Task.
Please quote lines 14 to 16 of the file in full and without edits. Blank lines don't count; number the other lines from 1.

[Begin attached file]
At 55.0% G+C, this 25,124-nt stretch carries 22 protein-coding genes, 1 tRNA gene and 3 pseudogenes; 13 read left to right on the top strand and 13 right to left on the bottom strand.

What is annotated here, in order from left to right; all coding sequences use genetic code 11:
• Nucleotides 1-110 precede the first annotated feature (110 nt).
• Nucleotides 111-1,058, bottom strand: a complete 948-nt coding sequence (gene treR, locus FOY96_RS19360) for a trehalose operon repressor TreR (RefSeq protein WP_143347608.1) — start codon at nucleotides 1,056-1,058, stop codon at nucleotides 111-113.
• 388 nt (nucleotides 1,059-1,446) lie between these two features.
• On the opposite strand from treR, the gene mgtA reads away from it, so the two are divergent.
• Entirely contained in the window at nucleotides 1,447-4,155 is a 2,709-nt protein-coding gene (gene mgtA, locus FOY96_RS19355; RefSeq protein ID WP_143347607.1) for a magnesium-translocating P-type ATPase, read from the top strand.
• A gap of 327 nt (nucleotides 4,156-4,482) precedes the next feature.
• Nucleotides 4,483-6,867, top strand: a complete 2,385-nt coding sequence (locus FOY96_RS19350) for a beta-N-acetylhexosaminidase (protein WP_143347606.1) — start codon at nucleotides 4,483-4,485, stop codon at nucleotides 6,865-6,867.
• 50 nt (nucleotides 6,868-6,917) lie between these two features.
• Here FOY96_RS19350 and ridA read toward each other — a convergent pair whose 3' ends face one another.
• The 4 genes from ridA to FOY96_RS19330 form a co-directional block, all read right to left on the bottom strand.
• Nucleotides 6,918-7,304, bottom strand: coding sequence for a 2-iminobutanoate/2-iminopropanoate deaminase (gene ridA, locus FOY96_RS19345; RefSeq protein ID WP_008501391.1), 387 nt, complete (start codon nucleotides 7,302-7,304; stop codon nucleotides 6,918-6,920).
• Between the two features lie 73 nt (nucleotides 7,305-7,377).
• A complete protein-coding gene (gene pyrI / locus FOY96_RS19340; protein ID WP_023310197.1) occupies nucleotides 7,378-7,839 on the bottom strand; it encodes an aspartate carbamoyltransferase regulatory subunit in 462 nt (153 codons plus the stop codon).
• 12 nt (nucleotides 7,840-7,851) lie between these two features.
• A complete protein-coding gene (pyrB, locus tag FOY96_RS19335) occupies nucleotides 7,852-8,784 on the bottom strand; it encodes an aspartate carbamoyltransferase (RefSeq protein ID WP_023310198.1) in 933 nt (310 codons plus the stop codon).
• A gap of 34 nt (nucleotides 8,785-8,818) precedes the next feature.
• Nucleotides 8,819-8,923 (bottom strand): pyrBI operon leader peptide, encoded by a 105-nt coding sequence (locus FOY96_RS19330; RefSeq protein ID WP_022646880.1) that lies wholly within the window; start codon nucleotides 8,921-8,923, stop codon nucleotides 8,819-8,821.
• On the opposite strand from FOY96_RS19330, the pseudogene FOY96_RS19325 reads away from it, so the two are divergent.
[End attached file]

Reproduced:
• Between the two features lie 73 nt (nucleotides 7,305-7,377).
• A complete protein-coding gene (gene pyrI / locus FOY96_RS19340; protein ID WP_023310197.1) occupies nucleotides 7,378-7,839 on the bottom strand; it encodes an aspartate carbamoyltransferase regulatory subunit in 462 nt (153 codons plus the stop codon).
• 12 nt (nucleotides 7,840-7,851) lie between these two features.